I remember both Ralph Kilner-Brown and Pat O’Connor. The former, a grammar school boy, had been a British hurdles champion and a Liberal Party Parliamentary candidate before he became a High Court judge in 1970. I used to appear before him in employment cases. I remember that on one occasion, when I was representing the Central Arbitration Committee in the Divisional Court, he and the other member of the court Sir John Donaldson (a commercial law specialist) very clearly did not agree. Ralph understood and accepted my arguments, and he knew much more about the delicacies of industrial relations than John ever did. John for his part was much keener to move the Divisional Court backlog (which had built up during Lord Widgery CJ’s final years on the court) than he was to have to enrol a third judge for a rehearing of the case after the first two had disagreed. So when they came back to court after considering what to do he said, rather grumpily: “Mr Justice Kilner-Brown will give the first judgment” and then, even more grumpily” I agree”.
Sir Patrick O’Connor was described in an obituary as a “gregarious, clubbable man”. As a barrister he practised in the specialist personal injury set of chambers which occupied a floor lower than ours at 2 Crown Office Row in the Temple. He became a High Court judge in 1966, and was quickly followed on to the bench by two other distinguished members of those chambers, Ted Eveleigh and Hugh Griffiths. They both became leading judges and they both died earlier this year.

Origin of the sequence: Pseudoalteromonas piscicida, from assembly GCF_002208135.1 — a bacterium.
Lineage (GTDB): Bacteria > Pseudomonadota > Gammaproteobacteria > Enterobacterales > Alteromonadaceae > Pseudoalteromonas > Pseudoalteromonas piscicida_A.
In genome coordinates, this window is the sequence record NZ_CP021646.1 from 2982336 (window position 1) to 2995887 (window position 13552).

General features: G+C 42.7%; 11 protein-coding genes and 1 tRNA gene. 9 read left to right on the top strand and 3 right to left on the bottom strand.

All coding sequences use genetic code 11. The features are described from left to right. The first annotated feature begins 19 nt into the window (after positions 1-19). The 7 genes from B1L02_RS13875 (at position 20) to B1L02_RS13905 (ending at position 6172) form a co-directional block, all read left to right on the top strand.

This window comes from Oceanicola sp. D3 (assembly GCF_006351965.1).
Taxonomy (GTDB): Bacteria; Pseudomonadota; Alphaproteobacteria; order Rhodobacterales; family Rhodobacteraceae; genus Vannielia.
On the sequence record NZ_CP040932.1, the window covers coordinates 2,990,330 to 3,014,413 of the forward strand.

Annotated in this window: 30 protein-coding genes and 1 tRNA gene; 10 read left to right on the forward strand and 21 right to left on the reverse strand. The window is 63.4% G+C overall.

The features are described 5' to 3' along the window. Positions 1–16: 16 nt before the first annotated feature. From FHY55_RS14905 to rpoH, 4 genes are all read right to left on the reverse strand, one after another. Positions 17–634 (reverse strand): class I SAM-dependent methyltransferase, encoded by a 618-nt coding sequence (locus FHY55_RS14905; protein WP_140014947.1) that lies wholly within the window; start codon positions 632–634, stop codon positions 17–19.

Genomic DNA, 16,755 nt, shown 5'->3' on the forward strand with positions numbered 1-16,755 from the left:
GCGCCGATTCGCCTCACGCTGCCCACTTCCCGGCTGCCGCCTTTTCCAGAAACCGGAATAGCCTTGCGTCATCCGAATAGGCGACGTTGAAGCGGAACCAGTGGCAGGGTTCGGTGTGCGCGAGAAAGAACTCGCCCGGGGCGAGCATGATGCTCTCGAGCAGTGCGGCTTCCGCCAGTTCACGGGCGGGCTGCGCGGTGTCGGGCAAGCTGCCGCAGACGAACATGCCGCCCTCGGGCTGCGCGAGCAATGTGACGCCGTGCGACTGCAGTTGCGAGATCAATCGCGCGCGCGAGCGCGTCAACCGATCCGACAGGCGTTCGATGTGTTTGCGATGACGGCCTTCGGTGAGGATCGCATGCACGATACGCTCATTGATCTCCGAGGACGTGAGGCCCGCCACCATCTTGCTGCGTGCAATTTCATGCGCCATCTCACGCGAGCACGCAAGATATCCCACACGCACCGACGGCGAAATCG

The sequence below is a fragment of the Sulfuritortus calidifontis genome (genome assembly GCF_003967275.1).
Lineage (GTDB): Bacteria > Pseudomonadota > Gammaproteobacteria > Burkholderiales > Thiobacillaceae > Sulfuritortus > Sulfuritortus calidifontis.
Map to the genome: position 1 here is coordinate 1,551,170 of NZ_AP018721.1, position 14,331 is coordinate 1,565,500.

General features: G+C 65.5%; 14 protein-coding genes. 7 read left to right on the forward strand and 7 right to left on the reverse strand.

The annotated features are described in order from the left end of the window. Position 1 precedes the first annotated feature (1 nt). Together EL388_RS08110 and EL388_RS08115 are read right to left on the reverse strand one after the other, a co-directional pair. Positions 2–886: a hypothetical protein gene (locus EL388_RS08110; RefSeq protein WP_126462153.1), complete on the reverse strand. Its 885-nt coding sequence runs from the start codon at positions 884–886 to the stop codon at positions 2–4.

I first met Pat when he came down to Cumberland Lodge in the autumn of 1962 with a contingent of Inner Temple students. Unlike many more senior members of the Inn at that time, he immediately saw the importance of building bridges with the many Commonwealth law students who were coming to the Inn in those days before Bar training schools were established in their home countries. As a High Court judge he was notorious for his generosity to personal injury plaintiffs. If a case was moved at the last minute to his court for trial, it was noticeable how much more generous the defendant’s insurers suddenly became in their pre-hearing settlement offers. His daughter Tricia was doing sterling work as a senior lawyer at the Law Commission when I joined it as chairman in 1993.